In the end, he did not hinder the process of electing a new speaker.

From his desk at the back of the chamber, Assemblyman Sheldon Silver of Manhattan cast one vote on Tuesday. It was for Bronx lawmaker Carl Heastie to succeed him as speaker of the chamber.

Silver’s fall as one of the most powerful men in state government began on Jan. 22, when he was arrested on five charges of corruption stemming from accusations that he used legal referrals to mask bribes and kickbacks totaling millions of dollars.

Ten days later, Silver has lost his gavel and the best seat in the chamber.

Re-elected to another two-year term as speaker less than a month ago, the sight of Silver as another rank-and-file legislator sitting was humbling and a stark manifestation of the loss of power.

Silver entered the chamber shortly after the roll call vote began, meandering over to a desk on the Assembly’s right-hand side near a large window covered with red draping.

Silver rocked back in the brown swivel chair to members during the voice vote for speaker as well as through most of the discussion for the resolution honoring civil rights leader Dr. Martin Luther King.

At one point, he opened the single drawer afforded to the small desk. It was empty.

Occasionally lawmakers — including Assemblyman Robin Schimminger and Sen. Michael Gianaris — came by to shake his hand, wish him well.

During the discussion of the resolution for King, Silver checked the messages on his Blackberry.

Other times, Silver could be seen with his chin meeting his chest, his eyes closing slightly.

Then, in the middle of discussion of the resolution, Silver got up and walked out the chamber.

He was trailed by a long line of reporters who had been waiting to speak with him.

“I’m just making a phone call, guys,” Silver said in his husky voice. “I’m just making a phone call.”

Silver clearly had his car keys with him.

Outside the chamber, Silver ran into even more reporters who were waiting for the new speaker to give his first press conference.

Silver ducked into an office off the floor of the chamber with the phone to his ear. Reporters waited in front of the office’s threshold.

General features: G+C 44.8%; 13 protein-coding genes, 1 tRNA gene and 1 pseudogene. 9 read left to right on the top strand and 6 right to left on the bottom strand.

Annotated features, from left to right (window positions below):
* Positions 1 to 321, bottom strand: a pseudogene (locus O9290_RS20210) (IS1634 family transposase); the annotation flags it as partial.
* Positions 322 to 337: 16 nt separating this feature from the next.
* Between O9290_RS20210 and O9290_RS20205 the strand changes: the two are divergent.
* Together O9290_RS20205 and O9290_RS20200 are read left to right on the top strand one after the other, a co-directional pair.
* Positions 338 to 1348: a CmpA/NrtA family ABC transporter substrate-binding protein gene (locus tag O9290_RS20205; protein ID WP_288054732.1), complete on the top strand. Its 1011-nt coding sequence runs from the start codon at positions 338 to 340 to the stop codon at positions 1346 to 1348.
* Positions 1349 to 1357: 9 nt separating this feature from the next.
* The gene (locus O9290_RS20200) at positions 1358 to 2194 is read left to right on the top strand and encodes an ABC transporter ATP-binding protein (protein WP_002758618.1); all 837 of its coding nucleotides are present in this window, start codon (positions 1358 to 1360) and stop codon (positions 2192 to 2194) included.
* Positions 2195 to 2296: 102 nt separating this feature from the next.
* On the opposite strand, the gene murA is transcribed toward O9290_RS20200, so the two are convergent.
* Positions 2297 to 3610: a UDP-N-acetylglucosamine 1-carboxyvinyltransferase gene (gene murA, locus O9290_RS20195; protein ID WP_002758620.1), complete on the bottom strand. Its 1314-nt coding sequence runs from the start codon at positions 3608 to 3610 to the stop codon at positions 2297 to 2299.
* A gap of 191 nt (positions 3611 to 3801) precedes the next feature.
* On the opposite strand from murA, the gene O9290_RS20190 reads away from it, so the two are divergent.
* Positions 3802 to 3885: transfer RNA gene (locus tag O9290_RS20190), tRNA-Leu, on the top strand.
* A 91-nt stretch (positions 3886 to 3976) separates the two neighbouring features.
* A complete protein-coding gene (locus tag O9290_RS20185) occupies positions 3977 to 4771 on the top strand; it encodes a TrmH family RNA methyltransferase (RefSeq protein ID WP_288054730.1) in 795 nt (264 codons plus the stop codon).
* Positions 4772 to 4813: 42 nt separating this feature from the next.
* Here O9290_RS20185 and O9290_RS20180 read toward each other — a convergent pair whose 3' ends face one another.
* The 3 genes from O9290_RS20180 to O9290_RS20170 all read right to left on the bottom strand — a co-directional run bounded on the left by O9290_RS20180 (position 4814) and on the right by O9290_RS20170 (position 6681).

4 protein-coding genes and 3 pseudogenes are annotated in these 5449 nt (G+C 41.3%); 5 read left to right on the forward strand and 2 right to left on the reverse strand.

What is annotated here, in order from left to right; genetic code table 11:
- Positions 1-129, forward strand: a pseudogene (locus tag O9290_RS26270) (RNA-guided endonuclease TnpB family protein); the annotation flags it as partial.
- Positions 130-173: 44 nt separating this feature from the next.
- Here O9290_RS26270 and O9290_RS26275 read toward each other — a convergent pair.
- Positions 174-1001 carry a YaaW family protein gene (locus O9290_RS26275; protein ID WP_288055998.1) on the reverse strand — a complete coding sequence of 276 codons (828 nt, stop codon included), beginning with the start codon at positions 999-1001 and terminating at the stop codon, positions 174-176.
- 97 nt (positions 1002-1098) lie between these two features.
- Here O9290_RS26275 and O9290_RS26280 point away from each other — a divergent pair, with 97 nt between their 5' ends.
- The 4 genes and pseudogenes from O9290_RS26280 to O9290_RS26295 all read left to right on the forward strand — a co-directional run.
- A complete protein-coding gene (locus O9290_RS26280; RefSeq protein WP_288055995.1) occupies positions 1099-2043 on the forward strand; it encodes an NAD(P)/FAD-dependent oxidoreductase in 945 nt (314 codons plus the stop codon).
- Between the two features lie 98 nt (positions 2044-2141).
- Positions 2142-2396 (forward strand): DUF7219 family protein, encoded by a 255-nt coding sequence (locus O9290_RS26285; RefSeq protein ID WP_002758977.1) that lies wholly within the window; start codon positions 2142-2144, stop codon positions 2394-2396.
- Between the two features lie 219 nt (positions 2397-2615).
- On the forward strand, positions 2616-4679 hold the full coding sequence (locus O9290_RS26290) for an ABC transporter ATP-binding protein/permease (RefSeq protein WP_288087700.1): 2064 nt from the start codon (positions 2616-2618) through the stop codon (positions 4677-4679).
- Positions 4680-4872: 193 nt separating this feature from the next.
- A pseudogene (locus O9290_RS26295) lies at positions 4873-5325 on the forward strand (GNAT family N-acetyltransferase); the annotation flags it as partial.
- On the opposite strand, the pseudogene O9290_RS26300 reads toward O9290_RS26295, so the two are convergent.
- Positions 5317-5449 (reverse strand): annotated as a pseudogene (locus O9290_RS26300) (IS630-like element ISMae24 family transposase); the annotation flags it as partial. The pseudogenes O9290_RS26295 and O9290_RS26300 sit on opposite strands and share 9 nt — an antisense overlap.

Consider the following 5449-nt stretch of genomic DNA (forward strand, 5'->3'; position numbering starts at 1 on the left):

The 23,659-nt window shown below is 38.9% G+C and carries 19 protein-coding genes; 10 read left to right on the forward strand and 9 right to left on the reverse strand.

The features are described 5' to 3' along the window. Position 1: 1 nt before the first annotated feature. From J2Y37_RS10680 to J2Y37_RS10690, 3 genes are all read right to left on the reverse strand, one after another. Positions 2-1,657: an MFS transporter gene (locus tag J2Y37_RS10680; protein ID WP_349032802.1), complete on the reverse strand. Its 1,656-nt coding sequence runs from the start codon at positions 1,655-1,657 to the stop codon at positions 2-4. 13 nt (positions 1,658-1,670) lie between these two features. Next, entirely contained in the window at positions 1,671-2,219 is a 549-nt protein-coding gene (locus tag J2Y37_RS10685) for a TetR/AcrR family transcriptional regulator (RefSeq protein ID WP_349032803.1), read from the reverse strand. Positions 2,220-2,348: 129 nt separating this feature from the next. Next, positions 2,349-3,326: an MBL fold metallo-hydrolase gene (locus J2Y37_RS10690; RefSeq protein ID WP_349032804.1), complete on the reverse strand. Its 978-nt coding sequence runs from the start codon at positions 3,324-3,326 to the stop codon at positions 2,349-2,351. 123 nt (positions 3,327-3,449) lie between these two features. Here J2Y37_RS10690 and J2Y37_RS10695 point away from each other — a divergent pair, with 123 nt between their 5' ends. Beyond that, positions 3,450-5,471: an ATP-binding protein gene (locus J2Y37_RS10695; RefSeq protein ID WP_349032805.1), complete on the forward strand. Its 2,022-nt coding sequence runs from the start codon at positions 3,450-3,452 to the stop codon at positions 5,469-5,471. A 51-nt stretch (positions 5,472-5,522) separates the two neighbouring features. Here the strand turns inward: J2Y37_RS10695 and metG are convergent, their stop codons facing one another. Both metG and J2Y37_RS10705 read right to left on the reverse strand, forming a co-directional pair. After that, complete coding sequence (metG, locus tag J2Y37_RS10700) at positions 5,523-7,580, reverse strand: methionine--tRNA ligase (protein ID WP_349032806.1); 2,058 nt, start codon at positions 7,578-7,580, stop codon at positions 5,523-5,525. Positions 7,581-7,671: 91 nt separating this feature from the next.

The Assembly’s sergeant-at-arms, Wayne Jackson, came over to the office’s wood-paneled doors and closed both of them.

After a short time, Jackson re-opened the doors to the office.

Like a magic trick, Silver was gone.

Process For Speaker Conducted Behind The Scenes

From the Morning Memo:

The speaker of the New York state Assembly is one of the most powerful positions in state government.

But Carl Heastie’s rise to replace embattled Speaker Sheldon Silver was achieved in typical Albany fashion: mostly behind closed doors.

“What happened to all the hearings, the forums, the questions,” said Assemblyman Jim Tedisco, a Clifton Park Republican. “We were going to have all the answer. Where’s this reform group in the New York state Assembly majority?”

Over the last seven days Democratic lawmakers have predominantly spent time in closed-door meetings discussing who should replace Silver and when. And a vote that was originally scheduled for February 10, will now be held Tuesday — less than two weeks after Silver was arrested on corruption charges.

“There has been a public airing,” Majority Leader Joe Morelle said. “There’s been a lot of news articles about the various candidates. We’ve gone through and talked to our colleagues. We’ve done this in a way that has always been done.”

Heastie rapidly gained the support of his colleagues over the last several days, even as reports surfaced of his heavy per diem use and the intersection of his campaigns donors and those who receive member items. Queens Assemblywoman Cathy Nolan, who challenged Heastie for the speakership until it was clear he had enough votes to win, decried the fast-moving process.

“I think it was ill-advised,” Nolan said. “We did say we were going to do Feb. 10. But sometimes that happens.”

Meanwhile, lawmakers at times have defended the closed-door meetings, noting they can’t have frank conversations in the glare of the klieg lights.

But often lawmakers have emerged from the meetings to reveal little of what was discussed.

Heastie himself met with a group of reform minded lawmakers Monday afternoon and emerged to say little.

“It wouldn’t be a private conversation if I told about the conversation,” Heastie said afterword.

Good government groups, meanwhile, had hoped for a more open process in selecting a speaker.

“If they really stand behind the words that they put out on reform than they should have done something to demand this be a much more public process,” said Citizens Union Executive Director Dick Dadey.

The transparency issues manifested themselves in different ways, beyond the closed-door process.

During the leadership fight, access to normally public hallways at the Capitol like this one behind me has been restricted.

Assembly officials said it was to keep order in the building.